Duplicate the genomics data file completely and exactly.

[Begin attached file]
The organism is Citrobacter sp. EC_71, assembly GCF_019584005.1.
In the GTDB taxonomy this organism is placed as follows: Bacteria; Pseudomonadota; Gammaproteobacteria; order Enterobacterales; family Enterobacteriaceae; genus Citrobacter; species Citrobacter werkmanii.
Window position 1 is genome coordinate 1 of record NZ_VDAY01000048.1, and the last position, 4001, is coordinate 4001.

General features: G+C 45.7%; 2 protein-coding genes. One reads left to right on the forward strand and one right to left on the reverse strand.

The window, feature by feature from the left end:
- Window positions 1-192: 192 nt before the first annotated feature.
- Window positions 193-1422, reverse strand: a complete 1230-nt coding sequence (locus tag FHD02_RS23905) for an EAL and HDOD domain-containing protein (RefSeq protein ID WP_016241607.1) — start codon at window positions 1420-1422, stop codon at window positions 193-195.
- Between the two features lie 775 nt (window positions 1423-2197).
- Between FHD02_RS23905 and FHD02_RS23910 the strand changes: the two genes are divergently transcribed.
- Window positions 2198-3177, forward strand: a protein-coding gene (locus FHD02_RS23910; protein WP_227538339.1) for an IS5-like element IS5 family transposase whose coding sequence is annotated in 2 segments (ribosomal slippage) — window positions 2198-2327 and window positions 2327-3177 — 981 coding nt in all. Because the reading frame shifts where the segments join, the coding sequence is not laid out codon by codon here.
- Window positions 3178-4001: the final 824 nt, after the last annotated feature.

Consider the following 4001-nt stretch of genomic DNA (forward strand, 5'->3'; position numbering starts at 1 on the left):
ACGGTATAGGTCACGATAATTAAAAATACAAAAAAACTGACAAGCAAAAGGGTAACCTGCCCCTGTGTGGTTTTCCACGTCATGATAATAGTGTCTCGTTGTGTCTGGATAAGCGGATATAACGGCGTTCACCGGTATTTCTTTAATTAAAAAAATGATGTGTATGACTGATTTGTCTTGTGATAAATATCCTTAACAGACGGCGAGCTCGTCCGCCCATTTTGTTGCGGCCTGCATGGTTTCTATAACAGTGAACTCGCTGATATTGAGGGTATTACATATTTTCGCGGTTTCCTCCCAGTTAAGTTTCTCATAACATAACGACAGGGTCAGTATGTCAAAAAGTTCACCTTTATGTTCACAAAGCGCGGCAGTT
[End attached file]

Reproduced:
The organism is Citrobacter sp. EC_71, assembly GCF_019584005.1.
In the GTDB taxonomy this organism is placed as follows: Bacteria; Pseudomonadota; Gammaproteobacteria; order Enterobacterales; family Enterobacteriaceae; genus Citrobacter; species Citrobacter werkmanii.
Window position 1 is genome coordinate 1 of record NZ_VDAY01000048.1, and the last position, 4001, is coordinate 4001.

General features: G+C 45.7%; 2 protein-coding genes. One reads left to right on the forward strand and one right to left on the reverse strand.

The window, feature by feature from the left end:
- Window positions 1-192: 192 nt before the first annotated feature.
- Window positions 193-1422, reverse strand: a complete 1230-nt coding sequence (locus tag FHD02_RS23905) for an EAL and HDOD domain-containing protein (RefSeq protein ID WP_016241607.1) — start codon at window positions 1420-1422, stop codon at window positions 193-195.
- Between the two features lie 775 nt (window positions 1423-2197).
- Between FHD02_RS23905 and FHD02_RS23910 the strand changes: the two genes are divergently transcribed.
- Window positions 2198-3177, forward strand: a protein-coding gene (locus FHD02_RS23910; protein WP_227538339.1) for an IS5-like element IS5 family transposase whose coding sequence is annotated in 2 segments (ribosomal slippage) — window positions 2198-2327 and window positions 2327-3177 — 981 coding nt in all. Because the reading frame shifts where the segments join, the coding sequence is not laid out codon by codon here.
- Window positions 3178-4001: the final 824 nt, after the last annotated feature.

Consider the following 4001-nt stretch of genomic DNA (forward strand, 5'->3'; position numbering starts at 1 on the left):
ACGGTATAGGTCACGATAATTAAAAATACAAAAAAACTGACAAGCAAAAGGGTAACCTGCCCCTGTGTGGTTTTCCACGTCATGATAATAGTGTCTCGTTGTGTCTGGATAAGCGGATATAACGGCGTTCACCGGTATTTCTTTAATTAAAAAAATGATGTGTATGACTGATTTGTCTTGTGATAAATATCCTTAACAGACGGCGAGCTCGTCCGCCCATTTTGTTGCGGCCTGCATGGTTTCTATAACAGTGAACTCGCTGATATTGAGGGTATTACATATTTTCGCGGTTTCCTCCCAGTTAAGTTTCTCATAACATAACGACAGGGTCAGTATGTCAAAAAGTTCACCTTTATGTTCACAAAGCGCGGCAGTT